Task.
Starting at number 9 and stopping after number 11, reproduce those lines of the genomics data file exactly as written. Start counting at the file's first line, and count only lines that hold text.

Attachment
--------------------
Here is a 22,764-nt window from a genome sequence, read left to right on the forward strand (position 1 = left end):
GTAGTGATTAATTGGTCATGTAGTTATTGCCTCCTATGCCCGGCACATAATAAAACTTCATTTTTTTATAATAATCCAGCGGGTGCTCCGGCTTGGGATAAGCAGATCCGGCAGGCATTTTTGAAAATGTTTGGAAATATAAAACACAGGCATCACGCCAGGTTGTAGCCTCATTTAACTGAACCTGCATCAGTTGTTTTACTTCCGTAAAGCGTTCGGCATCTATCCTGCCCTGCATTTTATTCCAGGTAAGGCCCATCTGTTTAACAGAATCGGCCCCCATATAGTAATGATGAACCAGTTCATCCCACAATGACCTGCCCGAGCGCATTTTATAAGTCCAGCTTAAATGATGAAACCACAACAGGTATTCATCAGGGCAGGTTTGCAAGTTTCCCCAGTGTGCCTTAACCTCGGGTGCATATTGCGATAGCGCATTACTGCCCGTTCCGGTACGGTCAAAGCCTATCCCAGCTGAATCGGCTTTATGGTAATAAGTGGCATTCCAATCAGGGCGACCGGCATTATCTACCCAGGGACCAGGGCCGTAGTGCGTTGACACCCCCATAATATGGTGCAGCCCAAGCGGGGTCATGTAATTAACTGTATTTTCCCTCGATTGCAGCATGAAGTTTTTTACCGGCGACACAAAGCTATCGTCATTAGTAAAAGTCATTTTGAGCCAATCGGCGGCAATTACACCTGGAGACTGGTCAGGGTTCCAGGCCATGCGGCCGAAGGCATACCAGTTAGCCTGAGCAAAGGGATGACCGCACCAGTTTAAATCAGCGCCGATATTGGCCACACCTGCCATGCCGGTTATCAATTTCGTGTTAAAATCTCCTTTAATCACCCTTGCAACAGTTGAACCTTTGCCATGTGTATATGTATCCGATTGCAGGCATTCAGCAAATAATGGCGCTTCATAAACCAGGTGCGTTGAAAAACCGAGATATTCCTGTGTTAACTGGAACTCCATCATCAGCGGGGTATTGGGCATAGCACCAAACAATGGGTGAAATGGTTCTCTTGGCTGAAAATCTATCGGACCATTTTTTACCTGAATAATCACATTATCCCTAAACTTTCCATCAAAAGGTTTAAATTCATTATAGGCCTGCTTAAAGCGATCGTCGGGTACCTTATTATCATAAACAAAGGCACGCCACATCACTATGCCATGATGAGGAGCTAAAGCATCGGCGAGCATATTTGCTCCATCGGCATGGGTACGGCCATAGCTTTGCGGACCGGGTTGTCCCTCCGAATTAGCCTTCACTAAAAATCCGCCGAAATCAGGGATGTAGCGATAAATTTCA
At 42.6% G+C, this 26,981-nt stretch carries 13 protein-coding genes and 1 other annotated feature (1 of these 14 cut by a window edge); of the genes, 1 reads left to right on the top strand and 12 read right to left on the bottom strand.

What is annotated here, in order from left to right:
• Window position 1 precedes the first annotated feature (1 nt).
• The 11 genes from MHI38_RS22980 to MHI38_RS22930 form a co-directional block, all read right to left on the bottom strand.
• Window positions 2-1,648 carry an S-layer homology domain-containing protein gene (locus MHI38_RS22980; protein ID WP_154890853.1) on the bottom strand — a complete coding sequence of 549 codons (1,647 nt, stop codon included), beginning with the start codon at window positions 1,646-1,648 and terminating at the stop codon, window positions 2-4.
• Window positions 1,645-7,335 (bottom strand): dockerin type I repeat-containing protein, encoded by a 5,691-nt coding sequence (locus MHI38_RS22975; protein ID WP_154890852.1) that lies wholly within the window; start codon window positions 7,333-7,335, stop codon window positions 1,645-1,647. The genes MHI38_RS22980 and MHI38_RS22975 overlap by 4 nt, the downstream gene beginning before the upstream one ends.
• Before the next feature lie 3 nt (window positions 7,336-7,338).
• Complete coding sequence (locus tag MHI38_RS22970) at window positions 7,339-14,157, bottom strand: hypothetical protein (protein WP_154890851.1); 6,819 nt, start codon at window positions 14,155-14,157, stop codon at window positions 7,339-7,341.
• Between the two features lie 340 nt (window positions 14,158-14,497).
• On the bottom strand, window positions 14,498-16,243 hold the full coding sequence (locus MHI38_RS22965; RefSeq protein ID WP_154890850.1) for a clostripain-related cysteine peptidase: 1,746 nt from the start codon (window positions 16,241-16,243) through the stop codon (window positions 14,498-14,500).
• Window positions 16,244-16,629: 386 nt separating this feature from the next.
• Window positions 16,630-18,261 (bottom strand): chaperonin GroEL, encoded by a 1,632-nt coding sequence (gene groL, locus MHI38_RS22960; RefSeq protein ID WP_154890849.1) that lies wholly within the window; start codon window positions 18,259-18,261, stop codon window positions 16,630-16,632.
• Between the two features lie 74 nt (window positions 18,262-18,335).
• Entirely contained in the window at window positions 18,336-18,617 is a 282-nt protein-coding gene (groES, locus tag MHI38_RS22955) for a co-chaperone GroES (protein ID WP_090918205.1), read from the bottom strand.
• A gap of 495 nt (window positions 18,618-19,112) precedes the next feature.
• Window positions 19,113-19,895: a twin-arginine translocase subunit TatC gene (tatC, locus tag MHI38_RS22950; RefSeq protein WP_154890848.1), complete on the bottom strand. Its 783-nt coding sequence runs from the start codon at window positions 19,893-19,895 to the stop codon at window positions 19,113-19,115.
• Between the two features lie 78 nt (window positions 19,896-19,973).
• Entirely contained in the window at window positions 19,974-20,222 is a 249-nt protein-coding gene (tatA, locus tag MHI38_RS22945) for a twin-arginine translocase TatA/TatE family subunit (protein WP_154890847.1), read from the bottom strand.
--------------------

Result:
• Before the next feature lie 3 nt (window positions 7,336-7,338).
• Complete coding sequence (locus tag MHI38_RS22970) at window positions 7,339-14,157, bottom strand: hypothetical protein (protein WP_154890851.1); 6,819 nt, start codon at window positions 14,155-14,157, stop codon at window positions 7,339-7,341.
• Between the two features lie 340 nt (window positions 14,158-14,497).